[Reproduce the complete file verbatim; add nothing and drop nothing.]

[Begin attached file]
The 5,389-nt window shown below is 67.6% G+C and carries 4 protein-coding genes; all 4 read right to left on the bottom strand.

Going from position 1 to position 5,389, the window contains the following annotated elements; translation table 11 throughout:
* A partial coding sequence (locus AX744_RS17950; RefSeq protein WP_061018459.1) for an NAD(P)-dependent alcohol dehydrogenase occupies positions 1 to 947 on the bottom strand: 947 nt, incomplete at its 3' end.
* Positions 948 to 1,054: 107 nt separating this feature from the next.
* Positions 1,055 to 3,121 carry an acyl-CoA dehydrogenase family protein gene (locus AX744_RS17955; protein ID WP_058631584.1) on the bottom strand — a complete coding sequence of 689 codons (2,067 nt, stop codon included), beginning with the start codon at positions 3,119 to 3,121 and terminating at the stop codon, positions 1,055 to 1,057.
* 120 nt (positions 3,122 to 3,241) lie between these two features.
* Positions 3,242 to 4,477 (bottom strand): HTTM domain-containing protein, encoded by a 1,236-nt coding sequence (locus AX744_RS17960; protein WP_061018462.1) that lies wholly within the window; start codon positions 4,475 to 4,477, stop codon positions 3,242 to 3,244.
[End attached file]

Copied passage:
The 5,389-nt window shown below is 67.6% G+C and carries 4 protein-coding genes; all 4 read right to left on the bottom strand.

Going from position 1 to position 5,389, the window contains the following annotated elements; translation table 11 throughout:
* A partial coding sequence (locus AX744_RS17950; RefSeq protein WP_061018459.1) for an NAD(P)-dependent alcohol dehydrogenase occupies positions 1 to 947 on the bottom strand: 947 nt, incomplete at its 3' end.
* Positions 948 to 1,054: 107 nt separating this feature from the next.
* Positions 1,055 to 3,121 carry an acyl-CoA dehydrogenase family protein gene (locus AX744_RS17955; protein ID WP_058631584.1) on the bottom strand — a complete coding sequence of 689 codons (2,067 nt, stop codon included), beginning with the start codon at positions 3,119 to 3,121 and terminating at the stop codon, positions 1,055 to 1,057.
* 120 nt (positions 3,122 to 3,241) lie between these two features.
* Positions 3,242 to 4,477 (bottom strand): HTTM domain-containing protein, encoded by a 1,236-nt coding sequence (locus AX744_RS17960; protein WP_061018462.1) that lies wholly within the window; start codon positions 4,475 to 4,477, stop codon positions 3,242 to 3,244.